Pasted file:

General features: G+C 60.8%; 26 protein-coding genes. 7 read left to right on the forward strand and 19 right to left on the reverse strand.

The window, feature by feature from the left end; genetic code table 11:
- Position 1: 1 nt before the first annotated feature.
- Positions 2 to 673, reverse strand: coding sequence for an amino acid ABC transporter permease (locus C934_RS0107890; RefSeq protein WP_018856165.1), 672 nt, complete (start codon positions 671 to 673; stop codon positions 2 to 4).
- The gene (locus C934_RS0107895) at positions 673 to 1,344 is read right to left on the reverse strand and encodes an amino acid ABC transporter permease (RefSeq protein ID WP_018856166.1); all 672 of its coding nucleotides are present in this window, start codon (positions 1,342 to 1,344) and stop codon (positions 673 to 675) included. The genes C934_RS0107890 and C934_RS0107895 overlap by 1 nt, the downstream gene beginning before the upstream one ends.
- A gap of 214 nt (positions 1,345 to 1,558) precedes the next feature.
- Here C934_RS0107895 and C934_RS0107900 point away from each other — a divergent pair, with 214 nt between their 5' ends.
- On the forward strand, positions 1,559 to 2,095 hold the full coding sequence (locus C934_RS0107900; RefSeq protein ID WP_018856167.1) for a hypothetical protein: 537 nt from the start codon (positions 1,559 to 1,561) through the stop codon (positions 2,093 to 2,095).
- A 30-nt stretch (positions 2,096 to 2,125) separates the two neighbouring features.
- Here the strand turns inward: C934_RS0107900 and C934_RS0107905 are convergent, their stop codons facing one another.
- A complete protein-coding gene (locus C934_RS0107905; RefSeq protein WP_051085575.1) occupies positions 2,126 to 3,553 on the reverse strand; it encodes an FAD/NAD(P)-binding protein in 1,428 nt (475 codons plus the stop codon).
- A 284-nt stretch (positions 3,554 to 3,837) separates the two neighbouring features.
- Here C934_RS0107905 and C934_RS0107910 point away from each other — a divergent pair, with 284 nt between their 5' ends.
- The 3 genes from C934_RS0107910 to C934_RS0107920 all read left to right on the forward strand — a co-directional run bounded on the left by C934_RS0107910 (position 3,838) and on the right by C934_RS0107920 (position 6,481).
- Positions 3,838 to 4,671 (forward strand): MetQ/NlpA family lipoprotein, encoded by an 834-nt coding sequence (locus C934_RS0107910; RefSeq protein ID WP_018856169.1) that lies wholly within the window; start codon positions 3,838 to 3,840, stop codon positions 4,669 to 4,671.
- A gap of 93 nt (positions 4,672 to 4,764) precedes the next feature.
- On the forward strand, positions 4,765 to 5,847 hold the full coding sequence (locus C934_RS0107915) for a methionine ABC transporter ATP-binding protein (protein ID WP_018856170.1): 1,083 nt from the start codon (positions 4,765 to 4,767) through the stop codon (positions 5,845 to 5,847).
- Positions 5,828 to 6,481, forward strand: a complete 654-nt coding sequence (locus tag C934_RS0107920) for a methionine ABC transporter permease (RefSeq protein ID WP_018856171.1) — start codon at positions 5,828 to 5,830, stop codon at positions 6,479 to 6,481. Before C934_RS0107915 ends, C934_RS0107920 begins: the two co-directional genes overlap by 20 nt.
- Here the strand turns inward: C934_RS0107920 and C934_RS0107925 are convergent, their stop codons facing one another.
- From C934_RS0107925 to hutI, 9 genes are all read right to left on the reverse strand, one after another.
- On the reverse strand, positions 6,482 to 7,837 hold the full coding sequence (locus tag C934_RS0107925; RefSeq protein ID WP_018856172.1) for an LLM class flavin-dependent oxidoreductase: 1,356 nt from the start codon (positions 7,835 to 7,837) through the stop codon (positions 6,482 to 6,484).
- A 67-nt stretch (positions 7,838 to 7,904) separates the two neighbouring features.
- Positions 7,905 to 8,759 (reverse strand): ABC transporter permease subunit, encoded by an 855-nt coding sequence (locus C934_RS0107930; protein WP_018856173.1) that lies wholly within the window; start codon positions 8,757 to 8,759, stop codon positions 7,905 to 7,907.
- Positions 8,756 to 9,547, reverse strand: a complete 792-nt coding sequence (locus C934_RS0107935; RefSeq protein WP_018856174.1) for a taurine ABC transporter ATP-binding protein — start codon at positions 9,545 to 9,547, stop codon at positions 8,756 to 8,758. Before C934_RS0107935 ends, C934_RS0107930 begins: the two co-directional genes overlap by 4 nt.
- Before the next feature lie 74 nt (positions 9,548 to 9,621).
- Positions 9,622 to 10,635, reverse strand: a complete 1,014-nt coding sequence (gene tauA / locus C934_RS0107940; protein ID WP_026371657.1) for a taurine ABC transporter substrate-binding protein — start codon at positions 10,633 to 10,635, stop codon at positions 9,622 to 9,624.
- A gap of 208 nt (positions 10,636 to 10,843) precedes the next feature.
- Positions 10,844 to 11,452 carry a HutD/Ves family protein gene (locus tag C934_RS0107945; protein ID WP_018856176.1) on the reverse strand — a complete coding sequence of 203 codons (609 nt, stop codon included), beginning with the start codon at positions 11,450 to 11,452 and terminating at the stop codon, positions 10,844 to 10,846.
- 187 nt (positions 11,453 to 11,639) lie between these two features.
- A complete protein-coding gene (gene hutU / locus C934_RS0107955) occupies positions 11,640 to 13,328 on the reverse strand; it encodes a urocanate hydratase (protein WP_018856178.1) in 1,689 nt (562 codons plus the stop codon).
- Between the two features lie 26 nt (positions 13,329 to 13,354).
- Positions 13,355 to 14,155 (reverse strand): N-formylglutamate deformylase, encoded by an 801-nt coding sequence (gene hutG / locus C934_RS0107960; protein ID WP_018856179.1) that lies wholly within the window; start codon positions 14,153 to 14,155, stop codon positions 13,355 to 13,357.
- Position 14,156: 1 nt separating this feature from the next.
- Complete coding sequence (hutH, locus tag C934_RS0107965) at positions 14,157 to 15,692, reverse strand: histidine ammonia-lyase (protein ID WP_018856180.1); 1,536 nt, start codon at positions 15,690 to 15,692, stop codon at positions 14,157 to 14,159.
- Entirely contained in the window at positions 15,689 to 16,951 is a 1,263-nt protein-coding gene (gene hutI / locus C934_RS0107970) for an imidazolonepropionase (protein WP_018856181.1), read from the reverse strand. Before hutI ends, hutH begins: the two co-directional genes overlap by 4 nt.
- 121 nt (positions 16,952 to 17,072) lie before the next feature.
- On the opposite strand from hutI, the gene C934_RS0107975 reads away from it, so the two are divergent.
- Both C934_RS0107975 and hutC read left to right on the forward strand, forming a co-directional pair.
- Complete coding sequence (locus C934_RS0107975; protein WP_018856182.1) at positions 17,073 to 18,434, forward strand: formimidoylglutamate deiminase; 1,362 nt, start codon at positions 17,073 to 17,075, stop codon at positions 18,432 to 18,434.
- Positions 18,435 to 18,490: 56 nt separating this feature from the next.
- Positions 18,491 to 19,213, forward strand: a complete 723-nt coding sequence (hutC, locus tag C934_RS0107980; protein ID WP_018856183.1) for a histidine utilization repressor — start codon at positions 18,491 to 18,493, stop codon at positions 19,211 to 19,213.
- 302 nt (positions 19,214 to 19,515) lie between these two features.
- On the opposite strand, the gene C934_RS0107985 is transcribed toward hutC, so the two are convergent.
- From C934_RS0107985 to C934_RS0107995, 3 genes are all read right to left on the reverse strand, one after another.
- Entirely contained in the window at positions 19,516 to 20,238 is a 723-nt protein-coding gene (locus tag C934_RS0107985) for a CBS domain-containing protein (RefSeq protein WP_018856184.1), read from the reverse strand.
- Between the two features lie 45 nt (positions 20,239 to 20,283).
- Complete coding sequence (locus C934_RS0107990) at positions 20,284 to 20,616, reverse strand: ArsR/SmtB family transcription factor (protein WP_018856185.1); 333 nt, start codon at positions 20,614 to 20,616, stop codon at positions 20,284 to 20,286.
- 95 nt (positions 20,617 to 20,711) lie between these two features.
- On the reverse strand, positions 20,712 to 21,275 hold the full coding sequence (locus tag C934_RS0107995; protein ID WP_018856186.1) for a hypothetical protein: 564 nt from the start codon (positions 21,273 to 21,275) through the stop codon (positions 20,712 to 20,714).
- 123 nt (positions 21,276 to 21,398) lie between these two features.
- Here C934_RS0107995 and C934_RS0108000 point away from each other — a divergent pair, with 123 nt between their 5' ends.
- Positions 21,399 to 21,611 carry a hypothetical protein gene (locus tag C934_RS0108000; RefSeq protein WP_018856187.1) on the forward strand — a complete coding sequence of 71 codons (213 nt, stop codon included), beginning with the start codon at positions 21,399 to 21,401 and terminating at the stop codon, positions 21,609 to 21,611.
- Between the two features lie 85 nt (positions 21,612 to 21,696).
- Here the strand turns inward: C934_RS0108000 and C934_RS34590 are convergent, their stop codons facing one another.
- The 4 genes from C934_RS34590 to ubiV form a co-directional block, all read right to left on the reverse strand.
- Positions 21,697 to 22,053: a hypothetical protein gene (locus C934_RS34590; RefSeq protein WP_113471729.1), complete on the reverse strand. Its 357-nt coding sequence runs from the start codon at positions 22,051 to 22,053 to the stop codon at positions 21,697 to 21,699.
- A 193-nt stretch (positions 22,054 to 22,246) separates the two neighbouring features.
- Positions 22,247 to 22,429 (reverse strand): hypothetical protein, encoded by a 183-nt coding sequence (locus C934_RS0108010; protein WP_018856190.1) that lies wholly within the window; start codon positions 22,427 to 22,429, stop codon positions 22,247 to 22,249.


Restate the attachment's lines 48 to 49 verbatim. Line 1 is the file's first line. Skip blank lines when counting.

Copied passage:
- 95 nt (positions 20,617 to 20,711) lie between these two features.
- On the reverse strand, positions 20,712 to 21,275 hold the full coding sequence (locus tag C934_RS0107995; protein ID WP_018856186.1) for a hypothetical protein: 564 nt from the start codon (positions 21,273 to 21,275) through the stop codon (positions 20,712 to 20,714).